instruere...inlustrare...delectare Disputations

Thursday, October 05, 2006

Torture Debate 6.0: Now With Visual Aids!

We're used to asking questions of the form, "How much of action X can I do before it becomes immoral?" This assumes a moral spectrum for action X, unquestionably moral at one end and unquestionably immoral at the other. The question then, is where to draw the line:

(In fact, the question is often literally, "Where do we draw the line?")

I suggested below that this is a kind of sorites paradox. If I'm right, it's a very particular kind that doesn't depend on the vagueness of its predicate. "Heap" is a vague term. "Immoral" is not. An action is either contrary to God's will, or it isn't.

This suggests that a better model than the spectrum is the disjoint sets:

That is, we change the question from, "How much of X is moral?" to, "Is the action Y moral?", where the action we're now asking about is considered as such rather than as admitting of more or less.

I haven't thought through the process of converting from "action that admit of more or less" to "action as such." This may be unworkable in particular cases, but then I'm already convinced questions in terms of the former are unworkable in general.

Notice, though, what happens when I try to convert "making a prisoner stand for some period of time" into an action that doesn't admit of more or less. I'm not sure how to do this without importing some of the intent, making it "making a prisoner stand in order to get him to talk."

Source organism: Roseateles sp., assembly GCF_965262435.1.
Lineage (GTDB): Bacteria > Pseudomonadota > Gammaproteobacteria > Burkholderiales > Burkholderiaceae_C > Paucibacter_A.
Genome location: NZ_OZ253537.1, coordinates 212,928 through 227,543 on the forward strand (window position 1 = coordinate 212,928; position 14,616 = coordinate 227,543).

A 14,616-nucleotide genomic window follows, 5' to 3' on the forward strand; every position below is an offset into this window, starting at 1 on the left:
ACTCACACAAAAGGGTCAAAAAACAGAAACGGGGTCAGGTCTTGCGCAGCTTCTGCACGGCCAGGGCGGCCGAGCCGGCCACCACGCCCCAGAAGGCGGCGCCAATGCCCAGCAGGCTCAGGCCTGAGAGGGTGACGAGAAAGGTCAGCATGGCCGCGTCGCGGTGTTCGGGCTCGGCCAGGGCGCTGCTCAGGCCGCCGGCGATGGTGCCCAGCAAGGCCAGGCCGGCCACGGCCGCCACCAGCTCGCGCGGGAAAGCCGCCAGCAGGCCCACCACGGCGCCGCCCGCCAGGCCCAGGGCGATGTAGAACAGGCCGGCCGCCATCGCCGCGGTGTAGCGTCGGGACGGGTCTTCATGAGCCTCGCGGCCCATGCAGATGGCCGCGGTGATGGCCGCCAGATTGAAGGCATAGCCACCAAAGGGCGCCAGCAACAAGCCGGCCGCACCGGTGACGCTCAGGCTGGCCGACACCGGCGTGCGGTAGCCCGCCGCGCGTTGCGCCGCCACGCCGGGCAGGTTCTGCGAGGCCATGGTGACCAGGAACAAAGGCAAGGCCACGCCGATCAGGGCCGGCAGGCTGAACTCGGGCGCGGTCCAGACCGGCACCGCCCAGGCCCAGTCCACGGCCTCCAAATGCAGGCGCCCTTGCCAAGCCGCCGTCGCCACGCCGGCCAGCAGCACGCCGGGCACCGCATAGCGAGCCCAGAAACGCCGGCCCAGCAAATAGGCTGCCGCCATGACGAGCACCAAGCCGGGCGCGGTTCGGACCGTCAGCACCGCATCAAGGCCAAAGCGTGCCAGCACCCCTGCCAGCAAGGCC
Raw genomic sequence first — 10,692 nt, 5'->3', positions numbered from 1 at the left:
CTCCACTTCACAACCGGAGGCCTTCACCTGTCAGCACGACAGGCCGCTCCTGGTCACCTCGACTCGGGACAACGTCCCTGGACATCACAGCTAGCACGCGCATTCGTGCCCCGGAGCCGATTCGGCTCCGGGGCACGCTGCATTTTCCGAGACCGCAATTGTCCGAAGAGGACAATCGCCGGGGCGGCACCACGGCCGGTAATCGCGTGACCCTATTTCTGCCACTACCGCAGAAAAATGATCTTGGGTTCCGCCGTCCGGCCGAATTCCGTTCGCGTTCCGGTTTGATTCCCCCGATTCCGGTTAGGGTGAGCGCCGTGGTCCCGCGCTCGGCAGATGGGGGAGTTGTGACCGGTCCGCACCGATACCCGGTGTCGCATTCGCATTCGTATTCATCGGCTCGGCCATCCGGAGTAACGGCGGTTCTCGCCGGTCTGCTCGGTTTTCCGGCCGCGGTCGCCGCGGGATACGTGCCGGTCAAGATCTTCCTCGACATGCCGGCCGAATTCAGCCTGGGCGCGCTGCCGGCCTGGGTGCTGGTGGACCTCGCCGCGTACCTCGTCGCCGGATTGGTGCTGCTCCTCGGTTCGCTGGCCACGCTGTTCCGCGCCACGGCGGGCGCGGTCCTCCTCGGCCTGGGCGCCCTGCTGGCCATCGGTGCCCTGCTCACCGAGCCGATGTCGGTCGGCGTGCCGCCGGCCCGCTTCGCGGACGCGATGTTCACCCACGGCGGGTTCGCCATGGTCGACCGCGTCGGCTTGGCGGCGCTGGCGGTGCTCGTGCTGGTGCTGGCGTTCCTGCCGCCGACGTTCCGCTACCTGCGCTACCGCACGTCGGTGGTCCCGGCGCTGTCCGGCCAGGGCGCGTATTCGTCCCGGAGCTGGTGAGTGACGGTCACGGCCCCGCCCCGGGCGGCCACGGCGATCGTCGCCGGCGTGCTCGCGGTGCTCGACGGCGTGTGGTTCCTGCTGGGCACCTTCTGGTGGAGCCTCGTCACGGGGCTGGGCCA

If this is the proper conversion -- note the If -- then don't I have to put "making a prisoner stand in order to get him to talk" in the red circle, which is to say in the set of immoral acts?

I'll skip the argument for answering yes to that question, and point out the interesting corollary that the "unquestionably moral end of the spectrum" turns out to be an illusion. If no one would say it's immoral to make someone stand for fifty seconds, then everyone's wrong, since it can be immoral if the intent is to get him to talk.

It seems to me the fact that most people can stand for fifty seconds without distress is immaterial to the morality of forcing them to stand during interrogation. And actually, if it doesn't cause them distress, what's the point of doing it?

(I suppose having the prisoner stand during interrogation can also be looked at as a circumstance added to the act of interrogation -- along the lines of a boss making someone stand while he chews them out -- but here I'm thinking of forced standing as the objective act.)